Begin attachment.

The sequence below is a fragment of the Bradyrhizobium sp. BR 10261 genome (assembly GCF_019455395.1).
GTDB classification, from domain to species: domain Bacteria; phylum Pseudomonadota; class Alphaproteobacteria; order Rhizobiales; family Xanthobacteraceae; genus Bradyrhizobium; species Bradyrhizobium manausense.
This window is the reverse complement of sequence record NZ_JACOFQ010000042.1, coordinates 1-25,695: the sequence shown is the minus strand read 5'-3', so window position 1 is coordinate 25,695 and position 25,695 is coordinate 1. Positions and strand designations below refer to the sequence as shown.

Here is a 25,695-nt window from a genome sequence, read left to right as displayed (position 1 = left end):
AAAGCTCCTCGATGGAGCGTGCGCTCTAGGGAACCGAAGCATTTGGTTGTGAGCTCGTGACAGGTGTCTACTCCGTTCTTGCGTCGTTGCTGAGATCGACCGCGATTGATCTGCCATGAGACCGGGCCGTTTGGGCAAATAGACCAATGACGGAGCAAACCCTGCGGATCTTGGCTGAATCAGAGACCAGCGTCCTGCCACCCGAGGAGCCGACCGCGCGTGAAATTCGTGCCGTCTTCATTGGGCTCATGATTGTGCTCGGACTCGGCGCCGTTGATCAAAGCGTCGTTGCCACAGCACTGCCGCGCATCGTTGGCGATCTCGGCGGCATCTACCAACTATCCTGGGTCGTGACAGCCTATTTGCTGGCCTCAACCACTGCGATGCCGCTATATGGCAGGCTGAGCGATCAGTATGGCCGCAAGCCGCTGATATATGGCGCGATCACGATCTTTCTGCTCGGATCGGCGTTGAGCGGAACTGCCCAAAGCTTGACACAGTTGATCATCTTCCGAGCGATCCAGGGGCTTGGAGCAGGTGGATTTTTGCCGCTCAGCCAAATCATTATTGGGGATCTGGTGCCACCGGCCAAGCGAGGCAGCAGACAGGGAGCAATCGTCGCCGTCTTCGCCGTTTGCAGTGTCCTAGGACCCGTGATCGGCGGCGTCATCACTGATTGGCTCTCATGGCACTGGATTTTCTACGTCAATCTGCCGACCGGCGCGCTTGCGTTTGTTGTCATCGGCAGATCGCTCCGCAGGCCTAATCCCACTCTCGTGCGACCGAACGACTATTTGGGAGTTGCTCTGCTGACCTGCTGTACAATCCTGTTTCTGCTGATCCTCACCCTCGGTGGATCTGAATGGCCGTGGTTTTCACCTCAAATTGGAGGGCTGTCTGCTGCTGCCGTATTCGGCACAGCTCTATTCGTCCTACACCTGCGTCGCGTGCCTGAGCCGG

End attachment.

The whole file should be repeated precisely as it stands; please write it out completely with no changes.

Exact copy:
The sequence below is a fragment of the Bradyrhizobium sp. BR 10261 genome (assembly GCF_019455395.1).
GTDB classification, from domain to species: domain Bacteria; phylum Pseudomonadota; class Alphaproteobacteria; order Rhizobiales; family Xanthobacteraceae; genus Bradyrhizobium; species Bradyrhizobium manausense.
This window is the reverse complement of sequence record NZ_JACOFQ010000042.1, coordinates 1-25,695: the sequence shown is the minus strand read 5'-3', so window position 1 is coordinate 25,695 and position 25,695 is coordinate 1. Positions and strand designations below refer to the sequence as shown.

Here is a 25,695-nt window from a genome sequence, read left to right as displayed (position 1 = left end):
AAAGCTCCTCGATGGAGCGTGCGCTCTAGGGAACCGAAGCATTTGGTTGTGAGCTCGTGACAGGTGTCTACTCCGTTCTTGCGTCGTTGCTGAGATCGACCGCGATTGATCTGCCATGAGACCGGGCCGTTTGGGCAAATAGACCAATGACGGAGCAAACCCTGCGGATCTTGGCTGAATCAGAGACCAGCGTCCTGCCACCCGAGGAGCCGACCGCGCGTGAAATTCGTGCCGTCTTCATTGGGCTCATGATTGTGCTCGGACTCGGCGCCGTTGATCAAAGCGTCGTTGCCACAGCACTGCCGCGCATCGTTGGCGATCTCGGCGGCATCTACCAACTATCCTGGGTCGTGACAGCCTATTTGCTGGCCTCAACCACTGCGATGCCGCTATATGGCAGGCTGAGCGATCAGTATGGCCGCAAGCCGCTGATATATGGCGCGATCACGATCTTTCTGCTCGGATCGGCGTTGAGCGGAACTGCCCAAAGCTTGACACAGTTGATCATCTTCCGAGCGATCCAGGGGCTTGGAGCAGGTGGATTTTTGCCGCTCAGCCAAATCATTATTGGGGATCTGGTGCCACCGGCCAAGCGAGGCAGCAGACAGGGAGCAATCGTCGCCGTCTTCGCCGTTTGCAGTGTCCTAGGACCCGTGATCGGCGGCGTCATCACTGATTGGCTCTCATGGCACTGGATTTTCTACGTCAATCTGCCGACCGGCGCGCTTGCGTTTGTTGTCATCGGCAGATCGCTCCGCAGGCCTAATCCCACTCTCGTGCGACCGAACGACTATTTGGGAGTTGCTCTGCTGACCTGCTGTACAATCCTGTTTCTGCTGATCCTCACCCTCGGTGGATCTGAATGGCCGTGGTTTTCACCTCAAATTGGAGGGCTGTCTGCTGCTGCCGTATTCGGCACAGCTCTATTCGTCCTACACCTGCGTCGCGTGCCTGAGCCGG